2. Both players roll a die and add the army aggression factor to the number to determine which is Defender (low score) and which is Invader (high score) as explained in “Deployment” section of “Fighting the Battle”.

3. The player who becomes the Defender chooses terrain based on its army’s topography (listed for each army in the army lists) and places it on the board as explained in “Creating the Battlefield”.

4. The invader numbers 3 of board edges 1 – 2 – 3 (one of which is the side with a Built Up Area, if any) and numbers the side most preferred 4-5-6 (one with no BUA). The invader then rolls a dice and the number that comes up is the Invader’s side , the one opposite is the defender’s side. Turn the board so each player has the appropriate side in fornt.

5. The Defender places a camp on the board on its side, if needed, and then the invader does the same.

6. The defender then places units on the board within the area described in “Deployment” and then the Invader places his units.

7. The defender can then switch the positions of up to 2 pairs of units on the table as described in the “Deployment” section.

8. The Invader gets the first chance to move. This is the first turn of the game. The player first rolls a die; the number obtained is the number of “PIPs” for tactical moves as explained in the “Player Initiative Point Dicing” section of “Fighting the Battle.” PIPs are not needed for shooting or combat and cannot be saved from bound to bound. They are used only for tactical movement.

9. The invader moves elements or groups of elements as explained in the appropriate sections of “Fighting the Battle.” Units can move forward, laterally, they can enter different formations or they can retreat.

10. After that movement, both sides carry out shooting as explained in the “Distant Shooting” section. The Invader, since it is the first bound, chooses, in turn, which unit of either side is to shoot, but not the targets nor supporting units. Outcomes occur as explained in the “Resolving Shooting or Close Combat” and Combat Outcome” sections. Some units might chose to retreat or run due to a successful ranged attack on them.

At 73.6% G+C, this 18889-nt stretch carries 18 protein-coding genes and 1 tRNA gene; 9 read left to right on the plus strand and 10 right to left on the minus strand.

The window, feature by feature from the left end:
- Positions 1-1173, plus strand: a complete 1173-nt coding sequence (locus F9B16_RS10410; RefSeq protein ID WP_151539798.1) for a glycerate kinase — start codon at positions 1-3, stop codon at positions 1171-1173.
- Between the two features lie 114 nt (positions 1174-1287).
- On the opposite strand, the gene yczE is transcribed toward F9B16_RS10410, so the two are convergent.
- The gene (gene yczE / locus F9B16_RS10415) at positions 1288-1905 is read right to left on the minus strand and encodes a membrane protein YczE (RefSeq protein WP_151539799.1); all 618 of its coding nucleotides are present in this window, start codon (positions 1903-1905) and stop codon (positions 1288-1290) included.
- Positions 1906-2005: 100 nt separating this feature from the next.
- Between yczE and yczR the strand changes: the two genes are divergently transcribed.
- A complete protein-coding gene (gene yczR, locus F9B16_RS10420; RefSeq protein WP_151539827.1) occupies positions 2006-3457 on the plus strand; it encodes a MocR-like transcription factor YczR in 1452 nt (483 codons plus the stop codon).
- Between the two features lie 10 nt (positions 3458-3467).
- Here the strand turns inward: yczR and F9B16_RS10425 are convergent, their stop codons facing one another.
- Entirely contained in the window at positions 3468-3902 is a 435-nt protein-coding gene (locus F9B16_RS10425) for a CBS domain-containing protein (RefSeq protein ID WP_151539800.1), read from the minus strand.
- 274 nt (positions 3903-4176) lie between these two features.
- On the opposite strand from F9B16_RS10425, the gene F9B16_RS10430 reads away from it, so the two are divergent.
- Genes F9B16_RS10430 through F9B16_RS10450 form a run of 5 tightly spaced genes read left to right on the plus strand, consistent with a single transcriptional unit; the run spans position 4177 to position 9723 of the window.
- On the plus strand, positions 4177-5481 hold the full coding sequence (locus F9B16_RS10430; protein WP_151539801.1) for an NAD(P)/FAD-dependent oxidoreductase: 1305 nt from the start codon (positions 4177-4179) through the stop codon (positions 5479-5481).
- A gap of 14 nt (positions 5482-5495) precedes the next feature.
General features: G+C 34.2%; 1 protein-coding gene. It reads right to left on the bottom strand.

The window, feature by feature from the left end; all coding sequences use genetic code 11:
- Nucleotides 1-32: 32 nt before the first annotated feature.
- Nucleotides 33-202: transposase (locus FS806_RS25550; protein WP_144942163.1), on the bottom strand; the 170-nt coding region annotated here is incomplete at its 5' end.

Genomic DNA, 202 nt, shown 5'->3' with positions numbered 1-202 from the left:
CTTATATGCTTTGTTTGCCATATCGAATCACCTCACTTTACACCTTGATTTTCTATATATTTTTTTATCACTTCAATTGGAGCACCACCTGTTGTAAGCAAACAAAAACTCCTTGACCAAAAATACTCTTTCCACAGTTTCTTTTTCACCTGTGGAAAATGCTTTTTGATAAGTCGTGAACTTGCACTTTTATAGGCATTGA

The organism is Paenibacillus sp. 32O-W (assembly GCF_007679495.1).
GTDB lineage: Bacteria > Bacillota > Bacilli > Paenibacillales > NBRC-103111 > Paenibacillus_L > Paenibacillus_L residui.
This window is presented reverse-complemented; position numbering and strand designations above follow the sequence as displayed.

11. Both sides then carry out close combat according to the “Close Combat” section and outcomes occur. The Invader chooses the order of combat. The combats are selected one at a time; all need not be specified at the beginning of the combat phase. This is arguably the most important phase of the game (aside from movement) where it will matter if your Spears are fighting Cavalry (which they can beat) or if they fight Blades (which will probably rout them).

12. If game is not over as explained in the “Winning and Losing,” the Defender takes a turn and events follow as for Invader, with the defender rolling a die for PIPs, moving, choosing the order of shooting and combat for both sides . If victory conditions are not met, the cycle back and forth between Invader and Defender, until victory conditions are achieved by one player. The game then ends. An equal number of turns for each player is not required.

The victory conditions are:

Kill the enemy general or kill 4 enemy units and
Lose less units then your enemy

There’s not much else i can say except: See you on the battlefield!